(Columbus, Ohio) June 9, 2017: This week, Columbus became the latest Ohio city making it illegal to assist federal law enforcement in administering immigration law.  While refusing to use the term “Sanctuary City,” Columbus nonetheless joined Cincinnati, Dayton, Cleveland, and other Ohio cities barring cooperation with federal authorities fulfilling their duties under the law.

The Republican Liberty Caucus of Ohio (RLCOH) refers to itself as the conscience of the Republican Party and advises the state party on how to pursue a reasoned and principled response to such trends.  This particular issue has multiple moving parts requiring careful attention.

Says RLCOH Chairman, Bill Yarbrough, “This is a tough issue because our caucus supports local tax dollars spent exclusively on local issues and local decision-making closest to the people.  However, we also believe government must function under the rule of law like everyday citizens.”

The RLCOH Legislative Committee and State Executive Board have decided to stand against Sanctuary City codes in Ohio (whether or not they are explicitly named as such) because they go beyond a simple assertion of local autonomy and codify un-cooperation and government dysfunction.  Says Chairman Yarbrough, “Were cities simply to prohibit immigration-only arrest and denial of city services, we could support that.  However, cities like Columbus would also prohibit any sharing of information with federal law enforcement or simply coordinating the release of a prisoner charged with local crimes so that federal law enforcement can do their duty as well.  Ohio citizens deserve a functioning government and this is codified dysfunction. This is unacceptable.”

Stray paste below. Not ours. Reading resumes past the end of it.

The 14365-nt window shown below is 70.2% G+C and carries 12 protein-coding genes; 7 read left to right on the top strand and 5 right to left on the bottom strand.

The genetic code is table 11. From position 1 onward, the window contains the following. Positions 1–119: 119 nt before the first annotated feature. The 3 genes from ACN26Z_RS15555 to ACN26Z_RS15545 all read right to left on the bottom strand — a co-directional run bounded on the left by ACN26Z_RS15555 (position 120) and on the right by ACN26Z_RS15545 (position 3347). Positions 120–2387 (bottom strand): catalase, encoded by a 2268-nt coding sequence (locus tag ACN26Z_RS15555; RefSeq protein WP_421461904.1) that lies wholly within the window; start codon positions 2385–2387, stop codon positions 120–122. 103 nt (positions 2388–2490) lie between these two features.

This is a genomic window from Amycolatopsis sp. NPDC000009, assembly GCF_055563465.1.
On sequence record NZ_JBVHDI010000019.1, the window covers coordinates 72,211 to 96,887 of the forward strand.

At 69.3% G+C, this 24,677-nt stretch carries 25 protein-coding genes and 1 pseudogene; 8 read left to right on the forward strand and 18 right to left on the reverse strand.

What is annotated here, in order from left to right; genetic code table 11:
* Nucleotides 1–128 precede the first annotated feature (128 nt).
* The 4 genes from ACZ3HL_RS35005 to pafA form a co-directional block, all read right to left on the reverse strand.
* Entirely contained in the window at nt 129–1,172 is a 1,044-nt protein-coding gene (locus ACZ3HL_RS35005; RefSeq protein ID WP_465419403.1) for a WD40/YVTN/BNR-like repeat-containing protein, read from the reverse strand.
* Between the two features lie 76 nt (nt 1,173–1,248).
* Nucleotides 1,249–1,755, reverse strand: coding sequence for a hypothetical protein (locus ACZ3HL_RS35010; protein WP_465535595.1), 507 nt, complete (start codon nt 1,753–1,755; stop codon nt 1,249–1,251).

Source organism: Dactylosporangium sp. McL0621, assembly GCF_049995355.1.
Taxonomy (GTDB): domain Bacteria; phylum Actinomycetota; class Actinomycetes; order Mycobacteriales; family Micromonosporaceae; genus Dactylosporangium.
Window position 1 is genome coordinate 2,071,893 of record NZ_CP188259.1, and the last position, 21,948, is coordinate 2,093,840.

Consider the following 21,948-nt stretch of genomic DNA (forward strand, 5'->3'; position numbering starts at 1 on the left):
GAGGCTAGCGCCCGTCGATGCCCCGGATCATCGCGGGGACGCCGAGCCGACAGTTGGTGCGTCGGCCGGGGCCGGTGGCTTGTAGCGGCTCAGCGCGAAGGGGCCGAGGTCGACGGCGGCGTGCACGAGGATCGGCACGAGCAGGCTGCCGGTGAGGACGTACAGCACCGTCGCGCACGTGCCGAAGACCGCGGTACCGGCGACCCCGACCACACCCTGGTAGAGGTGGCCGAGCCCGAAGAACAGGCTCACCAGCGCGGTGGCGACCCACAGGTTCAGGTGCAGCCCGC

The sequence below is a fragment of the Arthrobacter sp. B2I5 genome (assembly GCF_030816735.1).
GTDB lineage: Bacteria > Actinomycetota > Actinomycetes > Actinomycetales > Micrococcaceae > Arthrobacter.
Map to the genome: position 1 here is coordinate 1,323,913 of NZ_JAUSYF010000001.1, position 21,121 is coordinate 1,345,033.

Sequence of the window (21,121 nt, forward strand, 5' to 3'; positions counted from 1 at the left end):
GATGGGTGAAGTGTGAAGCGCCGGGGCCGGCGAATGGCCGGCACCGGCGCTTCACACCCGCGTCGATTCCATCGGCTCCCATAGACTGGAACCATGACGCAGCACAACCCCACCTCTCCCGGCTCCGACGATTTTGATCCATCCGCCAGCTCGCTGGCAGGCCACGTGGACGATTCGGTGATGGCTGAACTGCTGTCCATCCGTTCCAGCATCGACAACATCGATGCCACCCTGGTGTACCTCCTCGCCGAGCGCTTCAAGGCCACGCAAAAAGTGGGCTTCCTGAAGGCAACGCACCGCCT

In response to this trend, Ohio House Bill 179 seeks to prohibit cities from enacting such codes. Unfortunately, this also goes too far. House Bill 179 as currently written does not merely require general cooperation, but establishes a new court-clogging and expensive bureaucratic mechanism for removing officials from public office. This precedent-setting act can be used in the future to threaten local officials who do not obey any number of controversial federal laws from drug prohibition to gun confiscation.  Says RLCOH Legislative Committee Chairman, Mike Newbern, “We wish to support HB 179 if amended simply to require observance of the law and common sense cooperation among government authorities in the interest of all Ohioans.  There are already judicial remedies in place holding local governments accountable when they fail to carry out the law.”

The RLCOH evaluates all bills substantially impacting liberty in Ohio and HB 179 has been updated accordingly on the Legislative Liberty Index found at